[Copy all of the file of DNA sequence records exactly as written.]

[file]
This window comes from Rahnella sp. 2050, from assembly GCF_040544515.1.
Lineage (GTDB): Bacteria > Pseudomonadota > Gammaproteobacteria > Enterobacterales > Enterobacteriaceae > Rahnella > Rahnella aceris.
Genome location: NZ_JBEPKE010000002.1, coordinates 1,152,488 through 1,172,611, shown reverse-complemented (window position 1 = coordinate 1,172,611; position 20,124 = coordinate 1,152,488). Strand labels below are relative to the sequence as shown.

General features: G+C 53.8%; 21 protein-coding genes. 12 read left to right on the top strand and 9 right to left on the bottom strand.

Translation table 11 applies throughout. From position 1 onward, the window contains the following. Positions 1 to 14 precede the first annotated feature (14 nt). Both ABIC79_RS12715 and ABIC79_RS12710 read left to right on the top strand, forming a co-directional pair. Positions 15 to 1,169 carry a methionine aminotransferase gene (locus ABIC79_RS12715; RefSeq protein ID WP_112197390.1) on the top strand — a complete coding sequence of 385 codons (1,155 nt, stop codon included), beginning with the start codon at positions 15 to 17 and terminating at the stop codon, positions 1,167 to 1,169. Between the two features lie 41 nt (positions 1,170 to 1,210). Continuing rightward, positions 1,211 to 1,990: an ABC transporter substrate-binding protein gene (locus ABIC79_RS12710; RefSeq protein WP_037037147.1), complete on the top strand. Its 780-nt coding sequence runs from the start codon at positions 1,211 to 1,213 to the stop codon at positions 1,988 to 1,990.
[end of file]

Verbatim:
This window comes from Rahnella sp. 2050, from assembly GCF_040544515.1.
Lineage (GTDB): Bacteria > Pseudomonadota > Gammaproteobacteria > Enterobacterales > Enterobacteriaceae > Rahnella > Rahnella aceris.
Genome location: NZ_JBEPKE010000002.1, coordinates 1,152,488 through 1,172,611, shown reverse-complemented (window position 1 = coordinate 1,172,611; position 20,124 = coordinate 1,152,488). Strand labels below are relative to the sequence as shown.

General features: G+C 53.8%; 21 protein-coding genes. 12 read left to right on the top strand and 9 right to left on the bottom strand.

Translation table 11 applies throughout. From position 1 onward, the window contains the following. Positions 1 to 14 precede the first annotated feature (14 nt). Both ABIC79_RS12715 and ABIC79_RS12710 read left to right on the top strand, forming a co-directional pair. Positions 15 to 1,169 carry a methionine aminotransferase gene (locus ABIC79_RS12715; RefSeq protein ID WP_112197390.1) on the top strand — a complete coding sequence of 385 codons (1,155 nt, stop codon included), beginning with the start codon at positions 15 to 17 and terminating at the stop codon, positions 1,167 to 1,169. Between the two features lie 41 nt (positions 1,170 to 1,210). Continuing rightward, positions 1,211 to 1,990: an ABC transporter substrate-binding protein gene (locus ABIC79_RS12710; RefSeq protein WP_037037147.1), complete on the top strand. Its 780-nt coding sequence runs from the start codon at positions 1,211 to 1,213 to the stop codon at positions 1,988 to 1,990.